- A woman accuses San Diego Mayor Bob Filner of trying to kiss her four times
- The incident occurred in a restaurant in 2009 when Filner was a congressman
- At the time, Morgan Rose was running a nonprofit working with domestic violence
- Filner couldn't be immediately reached for comment
A nonprofit group founder became the third person to accuse San Diego Mayor Bob Filner of sexual harassment, telling CNN Wednesday that he tried to kiss her at least four times during a business meeting at a restaurant when he was a congressman.
Filner couldn't be immediately reached for comment. He has recently responded to other accusations of sexual harassment in recent weeks by asserting he will eventually be vindicated, but he acknowledged he needs "help" and has been "clearly doing something wrong."
Morgan Rose met with Filner in April 2009 at a Marie Callender's Restaurant & Bakery across the street from Filner's congressional office in Chula Vista, California, she told CNN.
Rose was lobbying the congressman about her organization, America's Angel Campaign, a group devoted to working with domestic violence in military and other families, she said.
Filner allegedly looked her up and down, stared into her eyes and said, "Your eyes have bewitched me," Rose said.
Filner allegedly then made a remark along the lines of, according to Rose's paraphrasing, "You'll have to excuse me for what's about to happen. It's your fault," Rose said.
Filner then moved to her side of the booth, sat beside her, pinned her to the wall, and put his arm around her, Rose alleged.
Rose avoided the advances, and Filner was suddenly interrupted by his ringing cell phone, Rose charged.
Filner got up from the booth, gathered his materials and left the restaurant, Rose said.
Rose spoke of the incident to her closest friends and didn't pursue the matter because she feared her nonprofit might somehow suffer, she told CNN.
But when Rose heard of similar accusations against Filner in recent weeks, she called a victim's hotline at the sheriff's department and spoke with a captain.
A spokeswoman for the San Diego County Sheriff's Department couldn't comment on any victim's call to the hotline, which the agency set up on Friday in the wake of the accusations against the mayor. Spokeswoman Jan Caldwell did acknowledge that investigators have received calls into the tip line.
Rose is now working as a San Diego school psychologist, she said. She is also still executive director of the nonprofit.
On Tuesday, political consultant Laura Fink accused Filner of patting her "posterior" while at a fund-raising event in 2005 when she working as the deputy manager of Filner's congressional campaign.
On Wednesday, Fink told CNN that Filner should resign.
The alleged sexual harassment occurred during a fund-raising dinner, and Fink guided Filner from table to table.
One guest told Filner that Fink "had worked her tokus off," Fink said.
"The congressman told me to turn around and patted me on the bum and said, 'Nope, it's still there' and laughed," Fink told CNN.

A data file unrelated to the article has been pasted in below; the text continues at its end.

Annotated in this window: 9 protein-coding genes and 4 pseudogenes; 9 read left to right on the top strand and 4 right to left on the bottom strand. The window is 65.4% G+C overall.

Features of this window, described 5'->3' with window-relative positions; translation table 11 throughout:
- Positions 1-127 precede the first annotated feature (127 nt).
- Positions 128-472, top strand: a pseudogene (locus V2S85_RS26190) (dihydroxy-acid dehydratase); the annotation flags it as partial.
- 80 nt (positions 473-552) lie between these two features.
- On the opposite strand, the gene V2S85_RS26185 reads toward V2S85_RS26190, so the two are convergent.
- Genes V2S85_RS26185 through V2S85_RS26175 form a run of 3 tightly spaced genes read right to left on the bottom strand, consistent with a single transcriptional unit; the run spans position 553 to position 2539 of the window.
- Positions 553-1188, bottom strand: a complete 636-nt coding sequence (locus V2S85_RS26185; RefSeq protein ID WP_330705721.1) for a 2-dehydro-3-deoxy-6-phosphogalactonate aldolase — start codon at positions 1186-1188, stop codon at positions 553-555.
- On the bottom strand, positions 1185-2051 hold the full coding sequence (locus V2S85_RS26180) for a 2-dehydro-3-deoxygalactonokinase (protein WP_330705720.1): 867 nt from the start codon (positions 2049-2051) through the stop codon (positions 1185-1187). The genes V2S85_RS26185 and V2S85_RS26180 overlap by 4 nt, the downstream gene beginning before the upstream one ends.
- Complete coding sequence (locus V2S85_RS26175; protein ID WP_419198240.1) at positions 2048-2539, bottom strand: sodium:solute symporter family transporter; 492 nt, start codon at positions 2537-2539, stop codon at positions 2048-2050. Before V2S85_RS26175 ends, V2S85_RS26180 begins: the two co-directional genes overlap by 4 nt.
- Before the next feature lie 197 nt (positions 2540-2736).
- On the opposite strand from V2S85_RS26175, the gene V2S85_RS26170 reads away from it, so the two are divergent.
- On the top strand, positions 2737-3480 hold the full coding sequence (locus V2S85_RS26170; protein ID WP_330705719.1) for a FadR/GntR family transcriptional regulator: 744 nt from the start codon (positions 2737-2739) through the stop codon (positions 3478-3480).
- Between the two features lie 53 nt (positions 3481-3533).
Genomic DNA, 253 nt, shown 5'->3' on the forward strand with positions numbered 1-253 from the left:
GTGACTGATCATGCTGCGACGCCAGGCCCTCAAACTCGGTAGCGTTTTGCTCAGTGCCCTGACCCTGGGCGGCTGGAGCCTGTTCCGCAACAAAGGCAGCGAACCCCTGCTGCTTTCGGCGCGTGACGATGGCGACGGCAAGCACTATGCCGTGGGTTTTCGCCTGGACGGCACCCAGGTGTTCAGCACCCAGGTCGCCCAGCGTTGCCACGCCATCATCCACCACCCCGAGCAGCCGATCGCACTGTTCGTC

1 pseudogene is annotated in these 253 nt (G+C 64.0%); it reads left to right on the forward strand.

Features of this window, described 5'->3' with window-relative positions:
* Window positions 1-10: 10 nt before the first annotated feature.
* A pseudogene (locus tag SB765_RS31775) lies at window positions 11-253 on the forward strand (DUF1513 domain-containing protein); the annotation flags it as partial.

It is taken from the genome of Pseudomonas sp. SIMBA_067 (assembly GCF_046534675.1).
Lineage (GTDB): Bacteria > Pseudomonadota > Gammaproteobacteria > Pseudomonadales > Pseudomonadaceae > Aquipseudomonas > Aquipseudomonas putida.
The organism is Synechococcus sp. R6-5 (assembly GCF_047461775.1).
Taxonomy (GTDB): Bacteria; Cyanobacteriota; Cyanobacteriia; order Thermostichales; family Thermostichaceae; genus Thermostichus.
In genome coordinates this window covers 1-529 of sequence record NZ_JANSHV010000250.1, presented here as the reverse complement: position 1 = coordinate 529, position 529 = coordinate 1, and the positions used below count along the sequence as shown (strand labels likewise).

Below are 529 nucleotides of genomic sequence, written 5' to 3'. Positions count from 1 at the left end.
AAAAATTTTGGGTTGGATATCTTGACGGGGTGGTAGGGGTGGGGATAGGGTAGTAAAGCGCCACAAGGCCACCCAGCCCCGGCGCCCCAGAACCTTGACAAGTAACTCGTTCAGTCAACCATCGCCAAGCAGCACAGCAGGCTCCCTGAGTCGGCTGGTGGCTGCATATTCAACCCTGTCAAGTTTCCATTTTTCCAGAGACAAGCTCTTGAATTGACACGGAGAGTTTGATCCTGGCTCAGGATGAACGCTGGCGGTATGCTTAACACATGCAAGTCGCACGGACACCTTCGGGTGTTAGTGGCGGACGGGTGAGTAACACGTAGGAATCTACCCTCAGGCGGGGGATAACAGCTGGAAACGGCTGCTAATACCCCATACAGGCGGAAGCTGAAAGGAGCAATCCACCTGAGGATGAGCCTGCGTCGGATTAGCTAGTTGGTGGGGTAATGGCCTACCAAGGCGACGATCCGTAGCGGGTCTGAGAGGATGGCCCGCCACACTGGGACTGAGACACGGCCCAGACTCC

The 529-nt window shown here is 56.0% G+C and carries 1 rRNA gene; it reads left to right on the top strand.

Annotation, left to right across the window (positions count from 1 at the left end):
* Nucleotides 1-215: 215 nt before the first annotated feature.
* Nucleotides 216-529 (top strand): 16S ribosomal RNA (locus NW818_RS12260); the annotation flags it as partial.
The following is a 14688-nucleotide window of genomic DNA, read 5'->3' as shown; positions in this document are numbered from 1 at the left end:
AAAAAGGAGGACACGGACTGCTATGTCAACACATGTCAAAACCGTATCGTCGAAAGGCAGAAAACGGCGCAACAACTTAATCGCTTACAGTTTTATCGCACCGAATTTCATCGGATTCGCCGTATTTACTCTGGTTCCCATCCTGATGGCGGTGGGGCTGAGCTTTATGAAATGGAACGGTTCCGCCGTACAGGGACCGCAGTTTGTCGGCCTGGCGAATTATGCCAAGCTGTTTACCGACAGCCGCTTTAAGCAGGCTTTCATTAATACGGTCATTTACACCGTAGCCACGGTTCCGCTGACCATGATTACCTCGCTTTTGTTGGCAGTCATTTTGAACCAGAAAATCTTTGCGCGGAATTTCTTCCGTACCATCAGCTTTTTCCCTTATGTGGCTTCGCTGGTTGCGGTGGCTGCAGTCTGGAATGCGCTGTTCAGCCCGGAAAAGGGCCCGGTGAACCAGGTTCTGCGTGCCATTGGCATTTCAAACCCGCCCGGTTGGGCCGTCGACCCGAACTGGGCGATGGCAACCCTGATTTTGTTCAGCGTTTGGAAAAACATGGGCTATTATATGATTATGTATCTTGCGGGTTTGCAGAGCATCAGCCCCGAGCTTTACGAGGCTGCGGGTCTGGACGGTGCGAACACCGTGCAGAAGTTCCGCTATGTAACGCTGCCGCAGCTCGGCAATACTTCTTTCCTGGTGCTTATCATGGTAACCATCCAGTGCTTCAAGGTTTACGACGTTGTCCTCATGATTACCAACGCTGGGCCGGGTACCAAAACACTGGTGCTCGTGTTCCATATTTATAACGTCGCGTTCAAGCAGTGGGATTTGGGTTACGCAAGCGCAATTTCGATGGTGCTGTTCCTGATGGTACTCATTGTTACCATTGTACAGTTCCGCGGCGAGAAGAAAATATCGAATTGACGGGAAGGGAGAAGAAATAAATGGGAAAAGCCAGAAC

Fink wrote to Filner's chief of staff and demanded that Filner apologize, she said.
Filner responded, and "he mumbled an apology" and added something "I just did not understand," Fink said.
Fink said she didn't go public with the incident at the time because she was trying to build her political career. But she said she now feels emboldened to tell her story after Filner's former spokeswoman, Irene McCormack Jackson, sued him for sexual harassment Monday.
Jackson said Filner subjected her and other women to "crude and disgusting" comments and inappropriate touching. She said she resigned as Filner's communications director in June after deciding the mayor would not change his behavior.
Filner has been battling allegations of sexual harassment for several weeks, but none of the women leveling those claims came forward before Jackson filed her suit in state court. Her lawyer, Gloria Allred, called on Filner to resign, telling reporters, "Apologies alone will not take care of this injustice."
In a statement issued Monday evening, Filner said he was "saddened" by the accusations, but "I remain committed to the people of San Diego and the work that needs to be done."
"Once due process is allowed to unfold, I am certain there will be a better understanding of this situation," he said, adding, "I humbly ask that through this vicious storm of controversy, people take a moment and temper their rush to judgment."
Filner said last week that he believes he will be vindicated by "a full presentation of the facts." But he has also acknowledged, "I need help," and added, "I'm clearly doing something wrong."
"I am embarrassed to admit that I have failed to fully respect the women who work for me and with me, and that at times I have intimidated them," Filner said in a statement earlier this month. "It's a good thing that behavior that would have been tolerated in the past is being called out in this generation for what it is: inappropriate and wrong."
Filner, 70, served five terms in Congress before being elected mayor in 2012. He has said he will not resign.
Jackson said she decided to resign after Filner's deputy chief of staff resigned in June. Filner "refused to listen to someone he had known for 35 years, and who told him explicitly, during a senior staff meeting, that his behavior with women was terrible and possibly illegal."
Filner "laughed it off," she said. She said Filner challenged her to provide one example of improper behavior; when she brought up his comments about wearing underwear, "he had no comeback," she said.